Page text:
The aorta lies anteriorly and arises from the right ventricle; the pulmonary artery is relatively posterior and connected to the left ventricle (ventriculoarterial discordance). Deoxygenated blood is therefore returned to the body and oxygenated blood is returned to the lungs. The pulmonary and systemic circuits are arranged in parallel. Unless there is mixing of blood between them, this condition is incompatible with life.

The presentation for infants with TGA depends on the degree of blood mixing. Fortunately, there are a number of naturally occurring associated anomalies, e.g. VSD, ASD and PDA. Initial survival depends on the presence of a shunt, allowing mixing between the systemic and pulmonary circulations.

These infants present with cyanosis at birth because of right-to-left shunting, and the cyanosis becomes more severe when the ductus arteriosus closes.

Fig 2: Transposition of the Great Arteries


Clinical presentation

  • The lesion is frequently detected antenatally. Cyanosis is the predominant symptom. Presentation is usually on day 2 of life when ductal closure leads to a marked reduction in mixing of the desaturated and saturated blood.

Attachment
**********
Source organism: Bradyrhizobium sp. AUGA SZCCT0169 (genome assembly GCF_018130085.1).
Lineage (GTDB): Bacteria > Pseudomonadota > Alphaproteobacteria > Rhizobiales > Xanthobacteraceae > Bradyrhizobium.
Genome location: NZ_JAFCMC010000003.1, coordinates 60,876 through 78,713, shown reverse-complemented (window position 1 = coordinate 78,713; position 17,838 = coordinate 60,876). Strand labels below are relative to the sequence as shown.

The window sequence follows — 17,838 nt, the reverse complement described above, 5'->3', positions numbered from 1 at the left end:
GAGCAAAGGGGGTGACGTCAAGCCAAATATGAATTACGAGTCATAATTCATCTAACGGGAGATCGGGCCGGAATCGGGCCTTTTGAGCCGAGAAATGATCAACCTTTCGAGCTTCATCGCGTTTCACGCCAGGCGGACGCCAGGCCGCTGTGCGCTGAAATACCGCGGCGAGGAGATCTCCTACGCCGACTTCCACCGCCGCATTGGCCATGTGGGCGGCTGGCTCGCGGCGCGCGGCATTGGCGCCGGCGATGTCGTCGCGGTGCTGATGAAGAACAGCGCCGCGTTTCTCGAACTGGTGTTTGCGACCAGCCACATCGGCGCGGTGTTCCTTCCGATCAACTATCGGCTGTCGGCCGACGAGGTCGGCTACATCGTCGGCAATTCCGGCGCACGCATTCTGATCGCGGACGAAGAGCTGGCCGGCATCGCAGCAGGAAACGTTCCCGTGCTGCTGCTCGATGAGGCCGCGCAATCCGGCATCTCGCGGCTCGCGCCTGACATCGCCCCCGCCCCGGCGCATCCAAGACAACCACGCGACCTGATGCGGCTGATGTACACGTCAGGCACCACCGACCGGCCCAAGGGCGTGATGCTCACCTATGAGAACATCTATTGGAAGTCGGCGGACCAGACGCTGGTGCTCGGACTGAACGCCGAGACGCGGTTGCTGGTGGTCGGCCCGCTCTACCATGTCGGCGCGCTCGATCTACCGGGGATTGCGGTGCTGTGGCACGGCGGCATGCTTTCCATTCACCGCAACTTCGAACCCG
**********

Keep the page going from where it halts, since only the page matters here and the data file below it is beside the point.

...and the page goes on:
• Cyanosis may be less severe and presentation is delayed if there is more mixing of blood from associated anomalies, e.g. an ASD.
  • Hypoxia and acidosis
Physical signs
  • Cyanosis is always present
  • The second heart sound is often loud and single
  • Usually no murmur


Chest radiograph
  • “egg on a string” appearance
  • The “egg” = enlarged and globular shaped heart with an abnormally convex right atrial border and an enlarged left atrium
  • The “string” = narrow mediastinum due to the anteroposterior (AP) position of the great vessels
  • Cardiomegaly with increased vascular markings (increased pulmonary blood flow)